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  • Writer's pictureBenjamin Kassel

And so it begins, with "Feeling Good"

Where else to start but the beginning?


Well, welcome to the Unfortified Castle. I'm Benjamin Kassel, and I'm the one running this joint. You can read more about me on this page, but here I'm going to get right into my first type of post: an addition to my Senior Year Soundtrack.


I talked with some friends and co-workers in the past couple weeks about running a playlist throughout my final year of undergraduate studies at UC Berkeley, in which I add one track a day. The track would have some basis in the events of the day or how I'm feeling. The biggest catch, though, is that I will not repeat any single performer throughout the playlist. This means, for example, that if I include a Foo Fighters track, I can't include anything by Nirvana or Them Crooked Vultures, or any track from Queens of the Stone Age's album Songs for the Deaf, because Dave Grohl performed on all of those. I included this caveat in an attempt to challenge myself in constructing this list, and also to help expand my musical horizons. I'm already recruiting some friends who are fans of music to which I listen less to give me some listening recommendations, and I'm sure I'll also discover more artists throughout the construction of this playlist as well.


Today, August 25, was the first day of instruction, and thus was the first day of my playlist. I woke up this morning thankful for the sort of new beginning today provided in Cal's return to in-person instruction. It felt like Berkeley and the university had sprung awake after a long slumber, and I was grateful to experience it — while following all necessary safety precautions, of course. With the new beginning today was, I realized no song was more fitting to open my Senior Year Soundtrack playlist than the ultimate soulful representation of new beginnings: Nina Simone's "Feeling Good," recorded in 1965 for her album I Put a Spell on You. Originally heard a year prior in the musical The Roar of the Greasepaint — The Smell of the Crowd, Nina's version transforms the operatic show tune into a master stroke of her signature jazz-leaning style.


I don't think any other artist, past, present, or future, can captivate an audience with an a capella opening like Nina did on "Feeling Good," especially considering its length of nearly 40 seconds. The tonal highs and lows in the opening evoke the image of the opening phrase, "birds flying high," as they soar, swoop, and float on the breeze that's "driftin' on by." All the while, amidst an intro with such massive emotional payoff in just a lone vocal, Nina gives the lines space. In the moments between lines, the previous words resonate in our ears and become even more impactful.


When the backing instruments, including a heavy dose of trombone (my instrument, so of course I mention it) finally do come in, they're at just the right dynamic level to be assertive, yet stay behind Simone's vocals. Arranger Hal Mooney, who also produced the recording, deserves credit here for the mixing job, which I also love because of how it keeps the piano in the front of the mix. So often in live and studio performances alike, a piano can be lost in a big band setting when the brass choir is playing alongside it, especially when the piano is in its higher, less forward register — not here, as only Nina's voice consistently sounds over the piano, and the brass seems to sit either alongside or slightly behind the keys throughout.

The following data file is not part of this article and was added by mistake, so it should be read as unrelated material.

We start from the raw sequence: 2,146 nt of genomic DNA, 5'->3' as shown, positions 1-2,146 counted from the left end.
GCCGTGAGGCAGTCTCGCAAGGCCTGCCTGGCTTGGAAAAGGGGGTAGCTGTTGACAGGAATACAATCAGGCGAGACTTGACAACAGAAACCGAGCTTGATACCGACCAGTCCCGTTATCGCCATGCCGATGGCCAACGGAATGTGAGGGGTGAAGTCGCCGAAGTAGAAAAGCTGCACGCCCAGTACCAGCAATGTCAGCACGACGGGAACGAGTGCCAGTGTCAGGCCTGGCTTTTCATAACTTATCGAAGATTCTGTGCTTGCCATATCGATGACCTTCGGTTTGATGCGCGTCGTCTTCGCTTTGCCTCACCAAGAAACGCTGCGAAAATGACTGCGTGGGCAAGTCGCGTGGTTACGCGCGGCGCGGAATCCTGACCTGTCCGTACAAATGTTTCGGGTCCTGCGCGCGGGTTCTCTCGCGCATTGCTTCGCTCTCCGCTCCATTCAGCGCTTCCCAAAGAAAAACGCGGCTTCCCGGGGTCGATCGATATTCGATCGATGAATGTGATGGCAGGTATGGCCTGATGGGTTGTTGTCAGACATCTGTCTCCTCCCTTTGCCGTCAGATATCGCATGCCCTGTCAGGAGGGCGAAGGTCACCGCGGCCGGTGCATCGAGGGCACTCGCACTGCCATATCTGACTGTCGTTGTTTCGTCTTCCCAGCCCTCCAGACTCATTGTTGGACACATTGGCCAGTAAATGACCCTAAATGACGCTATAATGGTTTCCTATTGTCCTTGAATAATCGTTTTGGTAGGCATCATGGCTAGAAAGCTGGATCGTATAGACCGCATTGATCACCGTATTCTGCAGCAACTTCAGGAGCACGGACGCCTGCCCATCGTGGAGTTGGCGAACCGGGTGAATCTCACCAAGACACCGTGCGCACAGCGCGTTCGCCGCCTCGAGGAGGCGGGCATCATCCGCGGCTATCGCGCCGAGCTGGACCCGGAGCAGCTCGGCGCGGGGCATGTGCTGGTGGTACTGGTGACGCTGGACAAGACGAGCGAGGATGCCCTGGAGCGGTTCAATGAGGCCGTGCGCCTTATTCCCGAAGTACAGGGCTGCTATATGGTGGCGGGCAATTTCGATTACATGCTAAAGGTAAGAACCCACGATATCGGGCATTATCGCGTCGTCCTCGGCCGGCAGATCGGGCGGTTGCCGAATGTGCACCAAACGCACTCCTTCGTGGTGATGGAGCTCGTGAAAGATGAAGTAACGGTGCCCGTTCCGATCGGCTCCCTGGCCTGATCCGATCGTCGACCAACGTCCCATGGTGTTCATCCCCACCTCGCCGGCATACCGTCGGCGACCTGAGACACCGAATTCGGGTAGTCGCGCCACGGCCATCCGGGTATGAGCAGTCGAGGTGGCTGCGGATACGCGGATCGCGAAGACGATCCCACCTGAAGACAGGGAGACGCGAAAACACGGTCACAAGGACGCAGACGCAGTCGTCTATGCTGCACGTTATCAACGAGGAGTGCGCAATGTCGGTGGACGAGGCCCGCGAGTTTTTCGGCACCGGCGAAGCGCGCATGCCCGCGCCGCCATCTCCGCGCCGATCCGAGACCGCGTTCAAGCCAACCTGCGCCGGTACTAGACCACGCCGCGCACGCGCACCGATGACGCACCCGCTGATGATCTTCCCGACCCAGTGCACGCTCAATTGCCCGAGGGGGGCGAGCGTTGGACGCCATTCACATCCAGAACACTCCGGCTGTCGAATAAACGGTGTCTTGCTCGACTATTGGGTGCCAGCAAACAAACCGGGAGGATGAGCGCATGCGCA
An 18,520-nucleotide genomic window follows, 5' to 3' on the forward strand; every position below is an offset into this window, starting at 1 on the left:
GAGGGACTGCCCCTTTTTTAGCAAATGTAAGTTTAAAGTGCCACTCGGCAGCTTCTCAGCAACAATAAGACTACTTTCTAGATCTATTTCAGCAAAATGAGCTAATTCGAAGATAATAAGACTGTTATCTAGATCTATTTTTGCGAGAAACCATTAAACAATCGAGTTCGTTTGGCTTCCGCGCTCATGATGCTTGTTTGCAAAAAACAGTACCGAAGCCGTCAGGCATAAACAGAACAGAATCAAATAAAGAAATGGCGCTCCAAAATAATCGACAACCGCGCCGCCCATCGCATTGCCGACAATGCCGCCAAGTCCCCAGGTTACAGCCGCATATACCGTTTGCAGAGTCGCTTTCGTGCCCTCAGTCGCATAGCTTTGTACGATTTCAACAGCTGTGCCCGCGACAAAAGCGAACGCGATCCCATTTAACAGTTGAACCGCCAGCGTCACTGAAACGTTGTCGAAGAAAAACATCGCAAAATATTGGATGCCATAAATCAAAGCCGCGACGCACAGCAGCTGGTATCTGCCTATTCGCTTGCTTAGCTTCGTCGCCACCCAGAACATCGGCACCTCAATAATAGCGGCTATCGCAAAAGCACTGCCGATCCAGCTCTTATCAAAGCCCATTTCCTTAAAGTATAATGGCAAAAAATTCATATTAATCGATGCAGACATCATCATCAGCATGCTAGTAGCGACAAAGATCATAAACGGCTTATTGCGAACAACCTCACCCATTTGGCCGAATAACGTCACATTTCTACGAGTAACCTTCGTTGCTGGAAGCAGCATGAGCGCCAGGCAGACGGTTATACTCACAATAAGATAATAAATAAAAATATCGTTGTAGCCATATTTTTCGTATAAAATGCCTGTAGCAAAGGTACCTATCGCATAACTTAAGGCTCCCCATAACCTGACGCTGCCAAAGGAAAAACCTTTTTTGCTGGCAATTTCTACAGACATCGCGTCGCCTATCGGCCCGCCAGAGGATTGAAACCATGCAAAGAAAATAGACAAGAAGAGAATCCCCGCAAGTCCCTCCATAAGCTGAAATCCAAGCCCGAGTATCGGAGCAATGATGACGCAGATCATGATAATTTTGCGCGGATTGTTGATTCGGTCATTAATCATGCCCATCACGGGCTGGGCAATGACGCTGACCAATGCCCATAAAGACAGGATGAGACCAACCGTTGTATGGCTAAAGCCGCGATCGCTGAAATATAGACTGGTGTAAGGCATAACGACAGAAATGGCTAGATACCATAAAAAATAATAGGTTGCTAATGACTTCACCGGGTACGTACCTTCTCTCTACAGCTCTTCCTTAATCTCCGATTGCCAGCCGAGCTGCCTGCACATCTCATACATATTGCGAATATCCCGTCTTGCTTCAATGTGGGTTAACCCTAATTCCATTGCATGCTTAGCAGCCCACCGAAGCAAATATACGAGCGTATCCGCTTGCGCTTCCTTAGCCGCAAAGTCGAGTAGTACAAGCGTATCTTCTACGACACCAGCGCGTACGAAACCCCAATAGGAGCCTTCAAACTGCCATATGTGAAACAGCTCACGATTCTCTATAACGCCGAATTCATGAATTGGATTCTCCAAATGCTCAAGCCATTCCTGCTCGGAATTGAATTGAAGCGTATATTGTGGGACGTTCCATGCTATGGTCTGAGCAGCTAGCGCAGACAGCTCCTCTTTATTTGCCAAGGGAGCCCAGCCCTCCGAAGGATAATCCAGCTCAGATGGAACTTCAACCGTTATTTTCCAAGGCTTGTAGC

As the tune builds, the vocal track retains a sense of an authentic, one-take recording to me because of the continued small variations in Simone's delivery. Slight melismas, changes in timing, and ad libs at the end of lines can make all the difference in this regard, and they're something I don't hear nearly as much in contemporary tracks; it often sounds like modern producers simply cut and paste pre-chorus and chorus master takes in a quest for perfection over expression.


The ending is no-holds-barred, and I love how Nina approaches it by finally saying, "I know how I feel." With that simple change, she asserts complete control over the "new life" that awaits her — indeed, "freedom is [hers]." When the ending section does come shortly afterward, the introduction of new chords foretells a change in delivery... and what a change it is. The rapturous scat-singing is a cathartic release of joy. Nina had said throughout the song that she was feeling good, but now the listener truly believes her as she recites the title one last time before the track fades out.


"Feeling Good" is a song I've known for a while, but only began to truly appreciate in the past couple years along with the rest of Nina Simone's catalog. It's also a track with a deep history as a hip-hop sample; my favorite repurposing of it is by Kanye West and Jay-Z for "New Day," from their collaborative album Watch the Throne, a masterpiece of its own genre.


As I finish writing this article at nighttime, I have a strong idea of what tomorrow's song may be, but I won't give that away here. You'll have to come back and read the next Senior Soundtrack post. Thank you so much for taking the time to read this first entry; much more to come down the line.

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